A UN Security Council meeting held this week and devoted to the Balkans has afforded the Russian government a fresh opportunity to criticize efforts by the West to ostracize and isolate the regime of Yugoslav President Slobodan Milosevic. Russia’s ambassador to the UN, Sergei Lavrov, accused the West–and the UN war crimes tribunal–of pursuing policies which are “biased” against Yugoslavia. He said that this bias is proving an insurmountable obstacle to the building of peace in the region. Lavrov called for a comprehensive international effort to begin the process of rebuilding in the Balkans, and repeated Russian demands that Yugoslavia be integrated into this effort as an equal partner.
Lavrov’s remarks followed an address to the Security Council delivered on February 28 by Karl Bildt, the former Swedish prime minister who is now serving as UN Secretary General Kofi Annan’s special envoy for the Balkans. Bildt reportedly urged the international community to stand firm on its policy not to deal with Milosevic, but also warned that achieving peace in the region will be almost impossible so long as Milosevic remains in power.
Bildt said that recent problems in Bosnia, Kosovo and elsewhere in the region had left the international peacekeeping effort there looking like a “big holding operation,” and that only change in Serbia would open up “the prospect of moving forward with a proper peace process, as well as with the wider regional agenda of reform, reconciliation and reintegration.” He suggested that the international community faces a conundrum because it cannot deal with Milosevic and other Belgrade leaders–because they are accused of war crimes–but cannot resolve problems in the region without Belgrade’s involvement. The seriousness of those problems, moreover, demand actions which cannot wait for a change of regime in Belgrade. Equally ominously, he warned that Milosevic appears to be building up his forces in preparation for what could be a direct military intervention in Montenegro, the smaller of the two republics making up Yugoslavia (AP, UPI, February 29).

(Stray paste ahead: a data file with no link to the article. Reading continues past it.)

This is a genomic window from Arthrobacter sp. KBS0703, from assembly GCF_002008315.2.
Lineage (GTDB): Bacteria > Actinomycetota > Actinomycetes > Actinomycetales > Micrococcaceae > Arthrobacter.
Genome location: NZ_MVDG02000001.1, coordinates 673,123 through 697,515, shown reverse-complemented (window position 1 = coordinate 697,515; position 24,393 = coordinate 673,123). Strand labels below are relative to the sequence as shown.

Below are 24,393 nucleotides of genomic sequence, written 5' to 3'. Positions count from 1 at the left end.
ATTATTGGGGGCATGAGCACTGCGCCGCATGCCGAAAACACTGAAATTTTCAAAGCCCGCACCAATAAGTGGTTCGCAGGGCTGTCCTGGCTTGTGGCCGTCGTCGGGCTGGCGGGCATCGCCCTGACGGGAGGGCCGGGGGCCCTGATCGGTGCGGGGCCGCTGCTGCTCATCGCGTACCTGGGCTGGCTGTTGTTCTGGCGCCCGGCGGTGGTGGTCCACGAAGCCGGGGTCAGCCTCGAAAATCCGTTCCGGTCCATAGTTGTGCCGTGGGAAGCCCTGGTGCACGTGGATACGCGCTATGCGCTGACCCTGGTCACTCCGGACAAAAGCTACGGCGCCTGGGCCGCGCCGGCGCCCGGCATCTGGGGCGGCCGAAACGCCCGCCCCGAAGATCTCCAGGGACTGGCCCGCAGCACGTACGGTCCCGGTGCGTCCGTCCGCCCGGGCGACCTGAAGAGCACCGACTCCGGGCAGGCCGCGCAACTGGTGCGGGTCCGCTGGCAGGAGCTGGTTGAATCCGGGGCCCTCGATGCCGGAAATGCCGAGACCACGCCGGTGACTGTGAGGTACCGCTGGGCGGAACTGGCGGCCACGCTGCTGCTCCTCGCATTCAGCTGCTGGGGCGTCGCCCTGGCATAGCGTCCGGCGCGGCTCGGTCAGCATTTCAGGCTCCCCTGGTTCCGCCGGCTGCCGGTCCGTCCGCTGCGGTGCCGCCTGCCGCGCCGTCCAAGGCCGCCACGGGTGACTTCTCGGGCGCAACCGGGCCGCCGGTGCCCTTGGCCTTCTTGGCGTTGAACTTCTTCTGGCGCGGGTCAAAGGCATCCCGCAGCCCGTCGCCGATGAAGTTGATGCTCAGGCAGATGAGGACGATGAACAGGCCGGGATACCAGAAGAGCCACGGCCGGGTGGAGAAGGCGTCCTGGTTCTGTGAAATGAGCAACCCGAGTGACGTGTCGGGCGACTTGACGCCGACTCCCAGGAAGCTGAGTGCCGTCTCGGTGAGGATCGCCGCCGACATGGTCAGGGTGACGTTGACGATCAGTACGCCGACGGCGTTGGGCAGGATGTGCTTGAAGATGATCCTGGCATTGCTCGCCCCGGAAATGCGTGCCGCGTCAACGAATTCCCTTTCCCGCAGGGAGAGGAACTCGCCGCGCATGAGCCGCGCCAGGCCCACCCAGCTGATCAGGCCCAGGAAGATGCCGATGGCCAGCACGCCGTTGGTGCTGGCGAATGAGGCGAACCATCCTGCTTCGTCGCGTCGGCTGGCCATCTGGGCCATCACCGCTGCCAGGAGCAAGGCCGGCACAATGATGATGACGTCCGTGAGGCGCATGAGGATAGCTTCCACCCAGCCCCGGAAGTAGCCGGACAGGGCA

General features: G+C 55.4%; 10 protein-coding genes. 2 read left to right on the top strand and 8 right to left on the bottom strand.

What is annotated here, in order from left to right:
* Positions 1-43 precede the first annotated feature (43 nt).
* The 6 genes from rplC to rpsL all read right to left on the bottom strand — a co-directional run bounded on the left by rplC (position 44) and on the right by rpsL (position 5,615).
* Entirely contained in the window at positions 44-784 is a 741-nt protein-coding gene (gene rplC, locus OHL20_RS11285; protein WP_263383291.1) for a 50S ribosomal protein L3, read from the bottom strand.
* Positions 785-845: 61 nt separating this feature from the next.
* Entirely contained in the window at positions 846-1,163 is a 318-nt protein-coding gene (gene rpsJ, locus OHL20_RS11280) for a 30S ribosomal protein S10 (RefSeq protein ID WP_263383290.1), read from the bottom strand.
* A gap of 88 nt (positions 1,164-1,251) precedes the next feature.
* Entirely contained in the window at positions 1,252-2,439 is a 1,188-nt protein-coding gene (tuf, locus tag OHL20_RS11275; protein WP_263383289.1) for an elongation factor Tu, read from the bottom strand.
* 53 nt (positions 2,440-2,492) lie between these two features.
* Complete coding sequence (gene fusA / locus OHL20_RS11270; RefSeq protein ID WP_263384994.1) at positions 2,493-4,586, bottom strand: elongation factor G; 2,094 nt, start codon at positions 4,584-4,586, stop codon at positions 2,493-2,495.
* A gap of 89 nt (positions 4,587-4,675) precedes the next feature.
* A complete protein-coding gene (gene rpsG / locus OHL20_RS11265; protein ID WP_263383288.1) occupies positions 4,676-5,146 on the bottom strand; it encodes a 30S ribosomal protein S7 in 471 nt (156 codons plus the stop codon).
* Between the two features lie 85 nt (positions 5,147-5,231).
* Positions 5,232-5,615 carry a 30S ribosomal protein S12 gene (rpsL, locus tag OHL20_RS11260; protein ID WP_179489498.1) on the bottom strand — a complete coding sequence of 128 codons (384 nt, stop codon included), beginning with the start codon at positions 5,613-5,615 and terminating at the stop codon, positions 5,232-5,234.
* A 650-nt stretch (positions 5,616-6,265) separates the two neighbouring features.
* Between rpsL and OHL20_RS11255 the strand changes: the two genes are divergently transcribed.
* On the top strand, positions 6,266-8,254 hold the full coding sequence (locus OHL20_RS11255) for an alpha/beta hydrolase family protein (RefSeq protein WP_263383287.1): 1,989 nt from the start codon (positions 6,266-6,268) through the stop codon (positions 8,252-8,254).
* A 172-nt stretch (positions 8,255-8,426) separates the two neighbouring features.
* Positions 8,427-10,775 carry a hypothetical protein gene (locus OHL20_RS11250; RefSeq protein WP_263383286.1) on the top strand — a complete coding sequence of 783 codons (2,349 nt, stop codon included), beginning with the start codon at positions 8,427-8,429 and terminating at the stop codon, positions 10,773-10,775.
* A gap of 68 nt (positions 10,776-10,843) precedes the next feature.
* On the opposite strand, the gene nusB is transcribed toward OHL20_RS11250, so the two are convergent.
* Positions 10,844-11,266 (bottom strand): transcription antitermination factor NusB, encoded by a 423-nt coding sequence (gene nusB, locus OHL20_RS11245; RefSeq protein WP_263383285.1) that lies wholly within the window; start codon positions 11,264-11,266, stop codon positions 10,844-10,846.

At an open briefing, the United States, Britain and The Netherlands called for the ouster of the current Yugoslav government. But Russia, which has strong ties to Milosevic and sees his survival as a key to building Russian influence in the region, disagreed. Lavrov criticized Bildt’s description of the Belgrade authorities as the main obstacle to the economic and political development of the region. He argued instead that the main obstacle lay in the international community’s unwillingness to work constructively with the Yugoslav federal authorities. Lavrov intimated that Western countries were undermining the peace process in the Balkans by pursuing secret “national agendas,” and warned that this sort of approach “will lead to no result” (AP, Russian agencies, February 29). By Lavrov’s accounting, Moscow apparently has no such agendas.
In a related development, Russian Foreign Minister Igor Ivanov said on February 28 that Moscow is not considering the dispatch of any additional troops to augment the international peacekeeping operation in Kosovo. Last week NATO supreme commander General Wesley Clark called urgently for more allied troops to be sent to Kosovo (Washington Post, February 24). It was unclear whether that appeal was directed at Moscow as well as at Western capitals. Moscow now has about 3,600 troops in Kosovo, and that presence was agreed upon only after acrimonious Russian-NATO negotiations.
On February 24 Russian Security Council Secretary Sergei Ivanov suggested that Moscow was considering the withdrawal of its troops from Kosovo. He attributed the possible withdrawal to the “dangerous development of the situation in Kosovo” and to a possible “sharp aggravation of the situation in the Balkans on the whole” (Itar-Tass, February 24). Moscow has warned on a number of previous occasions that it might withdraw its troops from Kosovo. Those threats have always been accompanied by criticism of the peacekeeping operation–including allegations that NATO troops are biased in favor of Kosovo’s ethnic Albanians.
RUSSIAN GOVERNMENT HOPES FOR START II APPROVAL IN THE SPRING.